The humerus, or upper arm bone, is prone to fractures. The majority of humerus fractures happen either at the middle (shaft) or close to the shoulder (proximal). Treatment for a broken upper arm bone varies depending on the type of fracture. Although many humerus fractures can be treated without surgery, complicated or displaced fractures may necessitate surgery.

Causes and Signs of an Upper Arm Broken Bone

Accidents of many kinds frequently result in broken upper arm bones. Broken arms can occur from falls, whether they are from great heights or on an extended arm. Both proximal and shaft humerus fractures can happen in high-impact outdoor activities and auto accidents. The following are signs of a humerus fracture:

  • Severe pain
  • Bruising and swelling
  • Deformity of the arm
  • Difficulty or inability to move shoulder or arm

A medical examination and imaging are required to ascertain the severity of the break and injury when a humerus fracture occurs. A brace or cast is typically used to immobilize the bone while it heals if it is a straightforward break and the bones may be realigned without surgery. Surgery is typically necessary, though, if the fracture is displaced, complicated, or open.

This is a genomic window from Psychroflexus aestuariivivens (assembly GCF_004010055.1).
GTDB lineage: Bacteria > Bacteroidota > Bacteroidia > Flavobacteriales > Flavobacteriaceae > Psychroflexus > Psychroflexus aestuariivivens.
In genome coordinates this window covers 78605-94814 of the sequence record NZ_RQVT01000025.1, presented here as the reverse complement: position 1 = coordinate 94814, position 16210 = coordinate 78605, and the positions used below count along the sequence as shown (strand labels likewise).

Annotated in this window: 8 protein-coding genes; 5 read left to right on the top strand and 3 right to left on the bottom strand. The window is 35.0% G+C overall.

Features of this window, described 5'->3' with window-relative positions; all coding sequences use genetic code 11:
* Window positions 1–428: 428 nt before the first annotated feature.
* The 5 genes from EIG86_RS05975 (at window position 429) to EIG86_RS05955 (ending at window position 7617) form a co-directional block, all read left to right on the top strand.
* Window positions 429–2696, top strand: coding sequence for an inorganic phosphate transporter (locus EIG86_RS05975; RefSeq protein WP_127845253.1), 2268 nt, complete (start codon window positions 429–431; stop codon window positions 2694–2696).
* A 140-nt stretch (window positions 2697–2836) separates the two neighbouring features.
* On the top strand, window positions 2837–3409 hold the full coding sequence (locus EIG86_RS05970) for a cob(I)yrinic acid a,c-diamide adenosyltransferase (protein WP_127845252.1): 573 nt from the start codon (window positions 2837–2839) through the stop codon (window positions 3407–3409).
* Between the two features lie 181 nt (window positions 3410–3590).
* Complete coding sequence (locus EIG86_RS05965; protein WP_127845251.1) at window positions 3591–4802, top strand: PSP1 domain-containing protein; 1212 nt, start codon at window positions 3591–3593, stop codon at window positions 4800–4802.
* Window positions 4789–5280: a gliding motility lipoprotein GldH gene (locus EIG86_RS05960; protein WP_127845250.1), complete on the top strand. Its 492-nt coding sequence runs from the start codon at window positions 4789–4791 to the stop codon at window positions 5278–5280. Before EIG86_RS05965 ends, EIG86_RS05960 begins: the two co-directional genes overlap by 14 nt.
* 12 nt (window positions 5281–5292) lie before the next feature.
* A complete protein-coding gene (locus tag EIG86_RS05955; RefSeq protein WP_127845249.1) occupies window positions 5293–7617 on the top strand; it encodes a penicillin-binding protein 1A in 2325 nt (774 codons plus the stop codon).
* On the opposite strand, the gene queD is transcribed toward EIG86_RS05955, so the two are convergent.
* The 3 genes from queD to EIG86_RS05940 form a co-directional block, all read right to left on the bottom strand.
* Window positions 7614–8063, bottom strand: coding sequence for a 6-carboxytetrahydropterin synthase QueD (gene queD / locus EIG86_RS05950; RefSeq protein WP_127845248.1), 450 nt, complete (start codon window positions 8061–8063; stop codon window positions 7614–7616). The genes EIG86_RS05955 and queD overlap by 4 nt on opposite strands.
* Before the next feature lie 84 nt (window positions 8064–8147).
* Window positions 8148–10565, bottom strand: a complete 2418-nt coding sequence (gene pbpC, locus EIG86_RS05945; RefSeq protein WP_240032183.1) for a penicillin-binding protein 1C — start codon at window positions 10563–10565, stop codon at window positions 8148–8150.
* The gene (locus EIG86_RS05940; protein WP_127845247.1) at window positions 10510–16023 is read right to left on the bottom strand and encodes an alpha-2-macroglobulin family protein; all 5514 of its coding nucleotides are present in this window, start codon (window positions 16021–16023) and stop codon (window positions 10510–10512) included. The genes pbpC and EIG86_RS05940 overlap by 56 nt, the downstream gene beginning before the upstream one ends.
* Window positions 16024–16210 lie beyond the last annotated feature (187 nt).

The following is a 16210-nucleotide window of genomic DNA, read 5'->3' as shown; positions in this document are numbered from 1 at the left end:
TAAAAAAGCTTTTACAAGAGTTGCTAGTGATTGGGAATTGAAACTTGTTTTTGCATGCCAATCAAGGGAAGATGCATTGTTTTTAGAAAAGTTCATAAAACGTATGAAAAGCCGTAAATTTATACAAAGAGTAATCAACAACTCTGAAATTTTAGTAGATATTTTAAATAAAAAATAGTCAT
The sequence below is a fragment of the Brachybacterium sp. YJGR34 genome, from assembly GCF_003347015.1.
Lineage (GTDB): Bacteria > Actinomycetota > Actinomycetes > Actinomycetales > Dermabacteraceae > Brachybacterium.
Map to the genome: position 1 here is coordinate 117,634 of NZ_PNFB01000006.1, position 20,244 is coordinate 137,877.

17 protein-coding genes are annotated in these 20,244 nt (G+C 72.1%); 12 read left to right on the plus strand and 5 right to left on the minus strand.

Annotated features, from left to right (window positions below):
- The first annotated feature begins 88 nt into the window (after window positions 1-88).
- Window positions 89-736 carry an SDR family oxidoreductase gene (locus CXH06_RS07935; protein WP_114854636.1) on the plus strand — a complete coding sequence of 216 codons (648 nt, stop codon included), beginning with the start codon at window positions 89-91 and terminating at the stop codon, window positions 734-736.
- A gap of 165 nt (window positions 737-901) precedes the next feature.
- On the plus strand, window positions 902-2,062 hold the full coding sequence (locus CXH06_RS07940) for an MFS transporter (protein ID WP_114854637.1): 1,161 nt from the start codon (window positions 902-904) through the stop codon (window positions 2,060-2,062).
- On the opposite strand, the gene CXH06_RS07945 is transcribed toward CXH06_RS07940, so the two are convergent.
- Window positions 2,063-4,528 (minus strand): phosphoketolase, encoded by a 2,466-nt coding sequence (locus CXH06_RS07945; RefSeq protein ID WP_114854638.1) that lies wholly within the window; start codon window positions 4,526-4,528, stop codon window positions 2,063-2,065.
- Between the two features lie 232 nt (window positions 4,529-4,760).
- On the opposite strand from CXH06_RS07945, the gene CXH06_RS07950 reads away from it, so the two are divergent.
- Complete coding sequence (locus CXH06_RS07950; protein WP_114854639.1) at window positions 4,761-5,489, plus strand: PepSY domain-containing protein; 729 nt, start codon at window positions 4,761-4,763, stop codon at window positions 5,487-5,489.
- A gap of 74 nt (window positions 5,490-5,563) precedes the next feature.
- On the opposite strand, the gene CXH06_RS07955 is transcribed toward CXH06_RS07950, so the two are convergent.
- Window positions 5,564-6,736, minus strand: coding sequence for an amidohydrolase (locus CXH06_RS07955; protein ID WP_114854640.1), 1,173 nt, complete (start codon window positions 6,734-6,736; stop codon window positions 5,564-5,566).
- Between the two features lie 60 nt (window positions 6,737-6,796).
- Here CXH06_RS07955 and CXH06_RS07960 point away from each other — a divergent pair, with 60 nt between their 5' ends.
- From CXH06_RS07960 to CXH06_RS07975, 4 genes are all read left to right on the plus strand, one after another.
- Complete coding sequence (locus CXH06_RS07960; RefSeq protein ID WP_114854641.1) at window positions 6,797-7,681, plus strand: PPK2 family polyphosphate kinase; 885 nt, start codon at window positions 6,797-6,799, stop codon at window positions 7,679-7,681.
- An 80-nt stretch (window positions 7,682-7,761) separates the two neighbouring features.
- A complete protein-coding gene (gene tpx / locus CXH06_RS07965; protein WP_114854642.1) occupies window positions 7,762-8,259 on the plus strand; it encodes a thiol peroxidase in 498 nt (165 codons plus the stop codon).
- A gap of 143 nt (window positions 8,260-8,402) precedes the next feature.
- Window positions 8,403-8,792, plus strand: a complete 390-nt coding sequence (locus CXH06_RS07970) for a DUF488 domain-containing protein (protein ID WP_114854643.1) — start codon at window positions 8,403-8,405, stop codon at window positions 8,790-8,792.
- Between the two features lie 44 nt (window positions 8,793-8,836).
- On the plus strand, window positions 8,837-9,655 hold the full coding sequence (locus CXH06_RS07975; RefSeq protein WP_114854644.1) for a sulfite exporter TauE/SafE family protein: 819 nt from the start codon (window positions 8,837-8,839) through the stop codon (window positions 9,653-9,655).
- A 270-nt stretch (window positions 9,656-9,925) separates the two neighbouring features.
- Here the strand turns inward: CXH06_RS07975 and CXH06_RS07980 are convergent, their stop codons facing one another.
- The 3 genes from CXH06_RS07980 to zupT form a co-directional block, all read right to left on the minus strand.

Treatment and recovery time for humerus fractures can vary substantially. Both a bone fracture and injury to the nerves and tissues are conceivable. To fully restore the function of the arm and shoulder after a complex fracture, surgery and several months of recovery and therapy may be necessary.

Contact our orthopedic specialists at NOVA Ortho & Spine if you or a member of your family requires treatment for an upper arm bone (humerus) fracture.